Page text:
Well folks, that’s a wrap. The biggest mobile-focused tech show of the year, Mobile World Congress, has come and gone, leaving behind some pretty spectacular phones and a slew of other mobile-related announcements. There’s Samsung’s all-new flagship phone, the Galaxy S9, a new range of chipsets from Qualcomm, and a whole bunch of iPhone X look-alikes.
Here are all the most important things we saw at Mobile World Congress 2018:
Perhaps the biggest and most important announcement at MWC 2018 was the Samsung Galaxy S9, Samsung’s latest and greatest new phone. On the surface, the phone isn’t all that different from the Galaxy S8, apart from a few small design tweaks like the fingerprint sensor being placed in a slightly more convenient spot. Under the hood, the device sports the new Qualcomm Snapdragon 845 chipset, along with either 4GB or 6GB of RAM and 64GB of storage.
Perhaps the most important new feature is the camera, which is among the first on a phone to feature a variable aperture. What that means is that it should offer much better low-light photos, and give manual shooters a little more control over their photos.
At the show, Alcatel unveiled the new Alcatel 5 Series, which is aimed at offering some premium smartphone features at a relatively good price. The phone features a pretty modern design, including slim bezels and an overall light feel. Perhaps unsurprisingly, it also offers facial-recognition technology — something that we’re set to see in more and more phones this year. It’s all powered by an octa-core MediaTek 6750 processor, along with 3GB of RAM. There’s 32GB of storage, but you’ll also get a microSD card slot so you can expand upon that storage if you so choose. The best thing about the phone? It comes in at 230 euros, or around $280 U.S.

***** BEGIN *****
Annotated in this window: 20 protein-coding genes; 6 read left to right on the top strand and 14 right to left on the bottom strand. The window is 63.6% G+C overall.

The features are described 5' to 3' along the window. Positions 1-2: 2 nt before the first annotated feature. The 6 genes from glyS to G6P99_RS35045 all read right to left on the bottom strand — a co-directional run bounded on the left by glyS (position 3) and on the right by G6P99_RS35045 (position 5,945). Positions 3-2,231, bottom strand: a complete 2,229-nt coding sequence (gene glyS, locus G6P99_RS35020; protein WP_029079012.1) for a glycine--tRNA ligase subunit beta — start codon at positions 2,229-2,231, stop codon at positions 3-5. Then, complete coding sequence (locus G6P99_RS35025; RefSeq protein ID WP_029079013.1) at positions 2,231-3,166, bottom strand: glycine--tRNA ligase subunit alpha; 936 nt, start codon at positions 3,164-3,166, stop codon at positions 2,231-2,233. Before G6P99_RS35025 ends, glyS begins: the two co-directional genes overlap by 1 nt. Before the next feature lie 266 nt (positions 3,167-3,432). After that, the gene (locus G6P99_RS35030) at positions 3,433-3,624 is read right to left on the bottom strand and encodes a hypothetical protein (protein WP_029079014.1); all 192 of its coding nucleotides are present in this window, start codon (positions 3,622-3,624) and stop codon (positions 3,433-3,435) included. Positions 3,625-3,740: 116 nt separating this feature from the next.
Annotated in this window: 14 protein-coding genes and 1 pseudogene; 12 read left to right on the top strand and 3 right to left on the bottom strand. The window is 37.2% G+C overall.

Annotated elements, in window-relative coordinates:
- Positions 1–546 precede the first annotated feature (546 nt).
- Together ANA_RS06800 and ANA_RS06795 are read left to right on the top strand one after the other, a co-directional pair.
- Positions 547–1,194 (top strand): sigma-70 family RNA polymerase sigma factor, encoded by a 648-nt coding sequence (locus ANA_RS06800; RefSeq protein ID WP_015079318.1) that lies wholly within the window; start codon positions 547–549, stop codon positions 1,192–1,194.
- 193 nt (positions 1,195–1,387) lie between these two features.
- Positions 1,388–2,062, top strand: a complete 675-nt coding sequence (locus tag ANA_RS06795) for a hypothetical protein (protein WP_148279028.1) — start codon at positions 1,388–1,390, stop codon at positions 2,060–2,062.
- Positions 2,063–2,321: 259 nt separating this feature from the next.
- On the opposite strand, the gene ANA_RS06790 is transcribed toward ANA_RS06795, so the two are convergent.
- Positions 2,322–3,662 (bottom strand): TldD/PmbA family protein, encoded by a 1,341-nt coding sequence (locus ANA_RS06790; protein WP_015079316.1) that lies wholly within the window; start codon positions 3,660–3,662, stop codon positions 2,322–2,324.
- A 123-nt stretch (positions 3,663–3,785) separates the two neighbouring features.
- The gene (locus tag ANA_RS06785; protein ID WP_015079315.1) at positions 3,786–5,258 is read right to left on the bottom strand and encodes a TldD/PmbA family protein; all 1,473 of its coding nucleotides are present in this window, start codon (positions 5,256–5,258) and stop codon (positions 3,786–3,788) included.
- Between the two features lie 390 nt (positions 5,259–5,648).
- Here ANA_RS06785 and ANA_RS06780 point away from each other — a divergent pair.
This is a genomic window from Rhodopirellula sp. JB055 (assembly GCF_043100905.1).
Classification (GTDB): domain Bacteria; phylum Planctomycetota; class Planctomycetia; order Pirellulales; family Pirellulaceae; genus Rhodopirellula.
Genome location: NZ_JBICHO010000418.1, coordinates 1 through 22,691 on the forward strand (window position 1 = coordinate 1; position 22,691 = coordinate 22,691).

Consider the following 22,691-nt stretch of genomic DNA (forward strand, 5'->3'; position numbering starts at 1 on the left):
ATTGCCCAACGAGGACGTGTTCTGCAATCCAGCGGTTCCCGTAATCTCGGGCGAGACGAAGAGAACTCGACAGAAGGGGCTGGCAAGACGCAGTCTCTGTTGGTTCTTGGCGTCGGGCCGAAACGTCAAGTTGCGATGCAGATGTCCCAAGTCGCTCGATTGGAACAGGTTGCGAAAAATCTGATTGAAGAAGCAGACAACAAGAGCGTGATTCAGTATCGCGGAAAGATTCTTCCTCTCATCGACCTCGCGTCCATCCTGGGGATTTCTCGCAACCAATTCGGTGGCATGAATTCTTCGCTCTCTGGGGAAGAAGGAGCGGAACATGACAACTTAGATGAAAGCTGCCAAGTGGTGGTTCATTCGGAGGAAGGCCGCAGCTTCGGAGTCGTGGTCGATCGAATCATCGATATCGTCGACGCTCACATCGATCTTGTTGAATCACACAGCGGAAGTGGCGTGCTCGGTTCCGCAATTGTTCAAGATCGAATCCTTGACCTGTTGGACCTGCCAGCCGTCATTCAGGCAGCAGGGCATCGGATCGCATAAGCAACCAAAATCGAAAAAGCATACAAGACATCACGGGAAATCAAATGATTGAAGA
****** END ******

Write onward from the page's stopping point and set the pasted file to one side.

Sony also had a pretty big year at the show. The company launched the new Xperia XZ2 and Xperia XZ2 Compact, featuring an all-new design style — at least for Sony. Gone are the sharp corners and uninviting look. Sony is now offering nice, rounded corners, with a relatively fun design. On the inside, both phones feature the Qualcomm Snapdragon 835, coupled with 4GB of RAM and 64GB of storage — which should be more than enough for most people.
The two phones aren’t exactly the same — apart from being slightly larger, the XZ2 also offers wireless charging, which is becoming increasingly important in today’s tech landscape. In classic Sony fashion, the camera is also pretty interesting — it’ll allow you to record video at up to 960 frames per second in 1,080p resolution, though only for 0.9 seconds.
HMD Global, best known for licensing the Nokia brand, also had a big year. At MWC 2018, we saw a range of new Nokia phones, from the beautiful flagship Nokia 8 Sirocco to the so-called “Banana Phone,” the Nokia 8110. There are a total of five new Nokia models in all price ranges, but the Nokia 8 Sirocco undoubtedly stole the show thanks to its Qualcomm Snapdragon 835 processor and 6GB of RAM. It also features a dual-lens camera on the back, with a 5-megapixel wide-angle lens on the front. Safe to say, the phone may well help restore Nokia to the powerhouse status it once held in the phone market.